PANAMA CITY – The Panama Canal is looking to floating solar panels as part of a green push aimed at protecting the interoceanic waterway’s hydrographic basin.
The installation of solar farms often involves cutting down trees, a practice that would threaten the canal’s hydrographic basin, where water is stored for the waterway’s operations and also to supply residents of Panama City.
“It makes no sense to cut down trees to install a solar plant. The canal has plenty of lakes, and besides solar panels are more efficient when they float on water,” said Lucas Rojas, an electrical engineer at the canal.
Photovoltaic panels can generate up to 20 percent more electricity when placed on floating structures because water is a coolant that increases the panels’ efficiency, different studies show.
“There’s no similar project in countries with a tropical climate, although they’re very en vogue in Asian countries and in Europe. We could say we’re pioneers in Latin America,” Rojas said.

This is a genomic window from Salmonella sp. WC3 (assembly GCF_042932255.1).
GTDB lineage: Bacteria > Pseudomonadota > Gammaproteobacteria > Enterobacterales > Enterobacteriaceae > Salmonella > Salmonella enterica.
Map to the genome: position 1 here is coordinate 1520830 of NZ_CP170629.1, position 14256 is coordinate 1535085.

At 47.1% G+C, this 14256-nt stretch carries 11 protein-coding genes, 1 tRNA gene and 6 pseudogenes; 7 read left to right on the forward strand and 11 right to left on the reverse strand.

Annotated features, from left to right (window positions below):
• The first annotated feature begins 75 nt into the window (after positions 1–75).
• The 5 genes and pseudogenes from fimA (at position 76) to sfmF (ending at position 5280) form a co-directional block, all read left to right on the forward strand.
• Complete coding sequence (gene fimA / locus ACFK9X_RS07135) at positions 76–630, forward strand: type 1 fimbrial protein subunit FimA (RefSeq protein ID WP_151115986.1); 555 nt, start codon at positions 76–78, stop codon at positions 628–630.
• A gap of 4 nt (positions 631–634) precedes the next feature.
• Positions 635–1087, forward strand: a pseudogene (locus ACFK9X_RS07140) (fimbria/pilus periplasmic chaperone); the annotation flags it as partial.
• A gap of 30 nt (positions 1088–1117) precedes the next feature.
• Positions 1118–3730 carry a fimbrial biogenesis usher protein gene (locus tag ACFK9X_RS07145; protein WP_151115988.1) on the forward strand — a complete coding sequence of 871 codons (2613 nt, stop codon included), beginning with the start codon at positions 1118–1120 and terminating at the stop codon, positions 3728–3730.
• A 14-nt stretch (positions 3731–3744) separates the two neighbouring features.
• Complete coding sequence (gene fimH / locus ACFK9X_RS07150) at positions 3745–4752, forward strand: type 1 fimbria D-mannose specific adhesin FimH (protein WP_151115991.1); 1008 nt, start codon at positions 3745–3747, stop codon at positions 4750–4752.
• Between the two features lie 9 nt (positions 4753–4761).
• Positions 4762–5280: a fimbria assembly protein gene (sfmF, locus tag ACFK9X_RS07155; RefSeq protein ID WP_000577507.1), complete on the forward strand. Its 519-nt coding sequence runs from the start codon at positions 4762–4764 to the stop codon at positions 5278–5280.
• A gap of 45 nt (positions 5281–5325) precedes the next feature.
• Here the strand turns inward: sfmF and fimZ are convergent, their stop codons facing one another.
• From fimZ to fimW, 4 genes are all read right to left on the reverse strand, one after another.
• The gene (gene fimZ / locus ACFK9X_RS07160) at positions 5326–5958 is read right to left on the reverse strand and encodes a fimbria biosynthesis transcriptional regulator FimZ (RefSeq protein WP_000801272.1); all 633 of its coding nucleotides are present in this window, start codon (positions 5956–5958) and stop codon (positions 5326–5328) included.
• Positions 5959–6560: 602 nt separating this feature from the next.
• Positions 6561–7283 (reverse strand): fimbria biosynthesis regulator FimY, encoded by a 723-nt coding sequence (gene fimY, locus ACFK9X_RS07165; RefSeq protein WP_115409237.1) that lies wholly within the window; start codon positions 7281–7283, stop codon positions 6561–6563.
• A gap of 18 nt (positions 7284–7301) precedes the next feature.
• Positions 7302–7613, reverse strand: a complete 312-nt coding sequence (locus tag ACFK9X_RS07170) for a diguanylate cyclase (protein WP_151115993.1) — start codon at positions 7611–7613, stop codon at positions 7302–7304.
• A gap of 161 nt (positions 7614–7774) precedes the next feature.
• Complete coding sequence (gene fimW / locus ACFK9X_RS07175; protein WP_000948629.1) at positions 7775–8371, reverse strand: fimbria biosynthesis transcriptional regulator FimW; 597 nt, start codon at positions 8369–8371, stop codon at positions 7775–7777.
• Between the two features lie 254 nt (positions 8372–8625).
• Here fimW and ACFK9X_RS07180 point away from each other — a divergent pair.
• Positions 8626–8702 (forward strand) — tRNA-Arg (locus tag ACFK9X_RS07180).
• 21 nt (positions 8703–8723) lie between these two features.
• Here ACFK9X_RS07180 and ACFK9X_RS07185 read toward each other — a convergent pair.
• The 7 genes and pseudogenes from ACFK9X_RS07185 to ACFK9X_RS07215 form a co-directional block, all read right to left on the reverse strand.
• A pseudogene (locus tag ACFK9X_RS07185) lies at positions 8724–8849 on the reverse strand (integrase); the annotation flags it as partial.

In June, China inaugurated the world’s largest floating solar farm in the eastern mining province of Anhui, a facility capable of producing 40 megawatts of power and supplying electricity to some 15,000 homes.
The Panama Canal solar installation consists of 96 panels located near the Miraflores Locks on the waterway’s Pacific side.
Only 88 panels have been connected thus far, generating 22 kilowatts that power a small workshop used to repair some of the canal’s tugboats.
But engineers are working on a bigger project that must be approved by the Panama Canal Authority’s board of directors and would involve construction of a solar plant covering an area of 10 hectares (25 acres) and generating 10 megawatts of electricity that would be directly fed into the waterway’s grid.